This workshop invites papers that will explore the uncertainties and fears surrounding cultural diversity and heritage in the so-called "post multicultural" moment.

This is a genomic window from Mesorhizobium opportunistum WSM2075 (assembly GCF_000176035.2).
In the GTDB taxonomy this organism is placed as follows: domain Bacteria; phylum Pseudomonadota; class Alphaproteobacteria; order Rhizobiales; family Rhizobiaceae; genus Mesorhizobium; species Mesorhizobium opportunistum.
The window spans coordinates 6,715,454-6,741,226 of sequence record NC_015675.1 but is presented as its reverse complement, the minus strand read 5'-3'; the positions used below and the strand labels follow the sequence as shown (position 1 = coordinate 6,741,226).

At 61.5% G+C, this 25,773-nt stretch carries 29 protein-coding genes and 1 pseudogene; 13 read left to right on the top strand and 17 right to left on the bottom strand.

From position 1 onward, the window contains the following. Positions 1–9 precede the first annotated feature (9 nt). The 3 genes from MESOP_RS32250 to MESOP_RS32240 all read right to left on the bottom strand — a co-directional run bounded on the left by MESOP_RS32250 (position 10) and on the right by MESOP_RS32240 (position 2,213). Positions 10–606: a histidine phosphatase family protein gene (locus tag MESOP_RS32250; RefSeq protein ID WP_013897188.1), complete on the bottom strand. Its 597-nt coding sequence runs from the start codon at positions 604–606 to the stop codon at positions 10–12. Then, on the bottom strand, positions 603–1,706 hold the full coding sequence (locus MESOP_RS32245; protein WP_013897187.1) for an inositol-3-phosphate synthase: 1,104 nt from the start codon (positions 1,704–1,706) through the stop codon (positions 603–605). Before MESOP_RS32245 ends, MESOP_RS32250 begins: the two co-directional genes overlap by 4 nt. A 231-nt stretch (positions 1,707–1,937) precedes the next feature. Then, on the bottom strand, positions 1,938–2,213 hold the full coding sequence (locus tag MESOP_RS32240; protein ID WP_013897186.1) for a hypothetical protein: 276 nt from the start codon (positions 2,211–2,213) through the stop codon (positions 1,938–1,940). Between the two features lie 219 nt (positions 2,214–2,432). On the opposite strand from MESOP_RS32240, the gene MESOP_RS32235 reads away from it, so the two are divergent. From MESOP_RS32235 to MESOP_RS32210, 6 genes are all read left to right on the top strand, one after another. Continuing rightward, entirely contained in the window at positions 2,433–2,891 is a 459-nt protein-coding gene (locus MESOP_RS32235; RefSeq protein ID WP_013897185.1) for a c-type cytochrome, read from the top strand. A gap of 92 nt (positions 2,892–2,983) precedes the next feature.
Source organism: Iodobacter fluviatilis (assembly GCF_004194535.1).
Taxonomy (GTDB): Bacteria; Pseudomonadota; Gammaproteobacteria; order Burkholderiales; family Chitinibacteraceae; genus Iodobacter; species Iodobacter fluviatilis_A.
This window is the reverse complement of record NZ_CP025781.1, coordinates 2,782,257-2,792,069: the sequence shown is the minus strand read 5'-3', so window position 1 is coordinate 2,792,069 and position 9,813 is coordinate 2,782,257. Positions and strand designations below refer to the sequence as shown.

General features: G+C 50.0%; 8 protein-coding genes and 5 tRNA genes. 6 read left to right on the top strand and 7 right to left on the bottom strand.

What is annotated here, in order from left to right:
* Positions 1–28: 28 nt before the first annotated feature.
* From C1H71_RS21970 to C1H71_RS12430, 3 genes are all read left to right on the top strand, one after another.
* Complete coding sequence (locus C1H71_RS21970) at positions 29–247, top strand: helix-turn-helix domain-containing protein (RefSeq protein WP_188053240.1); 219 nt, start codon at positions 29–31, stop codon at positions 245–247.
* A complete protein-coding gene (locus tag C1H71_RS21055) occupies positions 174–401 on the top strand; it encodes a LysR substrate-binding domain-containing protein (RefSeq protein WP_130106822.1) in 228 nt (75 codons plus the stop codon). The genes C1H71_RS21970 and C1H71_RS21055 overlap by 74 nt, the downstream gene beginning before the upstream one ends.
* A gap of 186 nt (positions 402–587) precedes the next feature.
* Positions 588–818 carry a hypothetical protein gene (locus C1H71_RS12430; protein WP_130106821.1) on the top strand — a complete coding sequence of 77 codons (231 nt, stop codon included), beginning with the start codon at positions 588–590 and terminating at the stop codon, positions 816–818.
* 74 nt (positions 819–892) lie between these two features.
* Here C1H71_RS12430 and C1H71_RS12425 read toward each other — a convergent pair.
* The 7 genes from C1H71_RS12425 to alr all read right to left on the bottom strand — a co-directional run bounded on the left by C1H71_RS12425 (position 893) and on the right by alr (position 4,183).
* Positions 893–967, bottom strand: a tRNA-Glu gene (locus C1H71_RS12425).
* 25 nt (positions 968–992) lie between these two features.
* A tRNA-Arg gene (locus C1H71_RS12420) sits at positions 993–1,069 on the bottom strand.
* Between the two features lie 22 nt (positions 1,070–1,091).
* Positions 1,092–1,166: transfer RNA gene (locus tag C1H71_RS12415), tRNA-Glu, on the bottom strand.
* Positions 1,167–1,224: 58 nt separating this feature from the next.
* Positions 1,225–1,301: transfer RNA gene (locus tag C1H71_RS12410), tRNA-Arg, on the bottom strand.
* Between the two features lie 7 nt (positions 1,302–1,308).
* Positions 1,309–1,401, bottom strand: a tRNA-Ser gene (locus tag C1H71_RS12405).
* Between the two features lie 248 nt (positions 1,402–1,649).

Many European countries (with or without a history of multicultural policies) have seen a highly publicized backlash against the policies of multiculturalism. Has multiculturalism failed as some political leaders argue? And if so, what exactly does that mean and what has produced it? Is the increasing pressure on public resources, in the current context of social cuts, reinforcing neo-assimilationist discourses? This workshop invites papers that will explore the uncertainties and fears surrounding cultural diversity and heritage in the so-called "post multicultural" moment. In depth ethnographic research offers the possibility to nuance generalizations about the rise and current fall of multiculturalism, record alternate perspectives, and document shifts manifest in institutional practices, discourse, and everyday life. We invite papers that explore the current critique of multiculturalism from a variety of angles including any of the following. 1) What are the failings of multicultural policies from the perspective of migrant or minority communities? 2) What differences have anthropologists observed between the ways in which migrants and policy makers conceptualize multiculturalism and enact integration? 3) What can case studies teach us about the features of heritage promotion that seem to help or hinder building bridges between migrant and host societies? 4) How do current criticisms of the threat posed by migrants compare to those made against earlier waves of migration? 5) Is it true, as Kymlicka has argued, that there are yet no "credible alternatives" to liberal multiculturalism, or does our work point to other formulas for understanding and reconciling cultural diversity?